Feeds

Brit infosec firm lets hackers think they've stolen something

ClearSwift has scored an almost-accidental success with [REDACTED] tech

Choosing a cloud hosting partner with confidence

Security strategies generally concentrate on keeping the bad guys out, but British security outfit ClearSwift has stumbled upon another approach: if the bad guys get in, let them out with something. But scrub it clean on the way out the door.

ClearSwift is the latest home for content-screening technologies first developed in the mid-90s by Content Technologies, which made hay when organisations like law firms that were adopting email figured out it wasn't a good idea for confidential files to fly out of their buildings as attachments.

Content security, these days often referred to as data loss prevention (DLP), has been around ever since but has often made its way into security packages as a feature. ClearSwift's CEO Heath Davies would rather than weren't the case but is pragmatic enough to build links between his products and others from the likes of BlueCoat to help those who want one management console to rule them all so that ClearSwift isn't pigeon-holed as a point solution.

The company's also innovating, and with a new technique called “adaptive redaction” seems to have hit on something interesting.

As the name suggests, adaptive redaction scrubs sensitive data. The “adaptive” part refers to the fact that when ClearSwift's products spot content heading out the door it will let it go on its merry way … once it has been fuzzed into something that in no way resembles the original and contains nothing of use. The redaction happens as a result of policies that describe data forbidden to go beyond he firewall. When those policies are triggered, the company's wares wipe document data and metadata. Logs then offer some insight into what just happened.

Davies says that since adaptive redaction's introduction in late 2013, it has handily outsold ClearSwift's core products. The technology is therefore an important part of his plans to double the company's revenue in coming years.

The channel will help, too. By 2017 Davies expects all sales will come from partners, a tactic he expects will fuel expansion around the world. ®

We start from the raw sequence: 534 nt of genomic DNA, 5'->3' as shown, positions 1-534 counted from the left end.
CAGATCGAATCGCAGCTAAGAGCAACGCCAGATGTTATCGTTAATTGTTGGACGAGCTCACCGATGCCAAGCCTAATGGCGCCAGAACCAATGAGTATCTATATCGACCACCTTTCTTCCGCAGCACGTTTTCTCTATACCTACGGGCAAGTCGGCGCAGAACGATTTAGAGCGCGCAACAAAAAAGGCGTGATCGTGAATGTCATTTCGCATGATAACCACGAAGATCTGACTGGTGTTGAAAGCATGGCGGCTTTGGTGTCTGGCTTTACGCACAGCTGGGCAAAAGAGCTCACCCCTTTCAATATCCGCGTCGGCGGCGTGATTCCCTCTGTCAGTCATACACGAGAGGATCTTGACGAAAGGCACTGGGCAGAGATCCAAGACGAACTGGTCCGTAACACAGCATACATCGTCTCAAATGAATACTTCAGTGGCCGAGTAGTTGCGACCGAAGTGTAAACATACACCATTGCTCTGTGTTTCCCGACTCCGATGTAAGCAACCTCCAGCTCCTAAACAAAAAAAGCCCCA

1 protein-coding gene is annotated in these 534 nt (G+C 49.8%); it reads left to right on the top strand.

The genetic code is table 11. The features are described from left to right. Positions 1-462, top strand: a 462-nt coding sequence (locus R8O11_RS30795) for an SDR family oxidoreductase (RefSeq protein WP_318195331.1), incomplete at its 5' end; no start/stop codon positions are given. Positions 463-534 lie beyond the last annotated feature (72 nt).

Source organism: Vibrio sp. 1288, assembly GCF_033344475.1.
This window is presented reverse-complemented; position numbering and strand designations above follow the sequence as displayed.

Internet Security Threat Report 2014

More from The Register

next story
FYI: OS X Yosemite's Spotlight tells Apple EVERYTHING you're looking for
It's on by default – didn't you read the small print?
Russian hackers exploit 'Sandworm' bug 'to spy on NATO, EU PCs'
Fix imminent from Microsoft for Vista, Server 2008, other stuff
Edward who? GCHQ boss dodges Snowden topic during last speech
UK spies would rather 'walk' than do 'mass surveillance'
Microsoft pulls another dodgy patch
Redmond makes a hash of hashing add-on
NOT OK GOOGLE: Android images can conceal code
It's been fixed, but hordes won't have applied the upgrade
Apple grapple: Congress kills FBI's Cupertino crypto kybosh plan
Encryption would lead us all into a 'dark place', claim G-Men
'LulzSec leader Aush0k' found to be naughty boy not worthy of jail
15 months home detention leaves egg on feds' faces as they grab for more power
China is ALREADY spying on Apple iCloud users, claims watchdog
Attack harvests users' info at iPhone 6 launch
prev story

Whitepapers

Forging a new future with identity relationship management
Learn about ForgeRock's next generation IRM platform and how it is designed to empower CEOS's and enterprises to engage with consumers.
Why and how to choose the right cloud vendor
The benefits of cloud-based storage in your processes. Eliminate onsite, disk-based backup and archiving in favor of cloud-based data protection.
Three 1TB solid state scorchers up for grabs
Big SSDs can be expensive but think big and think free because you could be the lucky winner of one of three 1TB Samsung SSD 840 EVO drives that we’re giving away worth over £300 apiece.
Reg Reader Research: SaaS based Email and Office Productivity Tools
Read this Reg reader report which provides advice and guidance for SMBs towards the use of SaaS based email and Office productivity tools.
Security for virtualized datacentres
Legacy security solutions are inefficient due to the architectural differences between physical and virtual environments.